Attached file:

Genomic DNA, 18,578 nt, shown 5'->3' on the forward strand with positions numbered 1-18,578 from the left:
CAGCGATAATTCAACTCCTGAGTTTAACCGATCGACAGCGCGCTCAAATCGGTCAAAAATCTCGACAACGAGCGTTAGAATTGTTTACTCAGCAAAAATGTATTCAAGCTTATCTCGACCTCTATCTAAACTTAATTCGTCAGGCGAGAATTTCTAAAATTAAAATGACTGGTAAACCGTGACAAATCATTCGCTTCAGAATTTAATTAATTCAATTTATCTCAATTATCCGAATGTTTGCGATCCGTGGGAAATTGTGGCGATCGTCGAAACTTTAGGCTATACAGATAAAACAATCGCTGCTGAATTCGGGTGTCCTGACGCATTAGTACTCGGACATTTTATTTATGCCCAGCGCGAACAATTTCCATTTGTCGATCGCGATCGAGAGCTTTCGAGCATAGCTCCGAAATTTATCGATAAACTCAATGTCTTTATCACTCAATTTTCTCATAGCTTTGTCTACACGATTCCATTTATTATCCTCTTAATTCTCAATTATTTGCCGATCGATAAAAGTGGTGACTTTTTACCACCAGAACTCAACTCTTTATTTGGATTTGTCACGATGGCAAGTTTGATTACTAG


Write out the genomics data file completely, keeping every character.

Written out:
Genomic DNA, 18,578 nt, shown 5'->3' on the forward strand with positions numbered 1-18,578 from the left:
CAGCGATAATTCAACTCCTGAGTTTAACCGATCGACAGCGCGCTCAAATCGGTCAAAAATCTCGACAACGAGCGTTAGAATTGTTTACTCAGCAAAAATGTATTCAAGCTTATCTCGACCTCTATCTAAACTTAATTCGTCAGGCGAGAATTTCTAAAATTAAAATGACTGGTAAACCGTGACAAATCATTCGCTTCAGAATTTAATTAATTCAATTTATCTCAATTATCCGAATGTTTGCGATCCGTGGGAAATTGTGGCGATCGTCGAAACTTTAGGCTATACAGATAAAACAATCGCTGCTGAATTCGGGTGTCCTGACGCATTAGTACTCGGACATTTTATTTATGCCCAGCGCGAACAATTTCCATTTGTCGATCGCGATCGAGAGCTTTCGAGCATAGCTCCGAAATTTATCGATAAACTCAATGTCTTTATCACTCAATTTTCTCATAGCTTTGTCTACACGATTCCATTTATTATCCTCTTAATTCTCAATTATTTGCCGATCGATAAAAGTGGTGACTTTTTACCACCAGAACTCAACTCTTTATTTGGATTTGTCACGATGGCAAGTTTGATTACTAG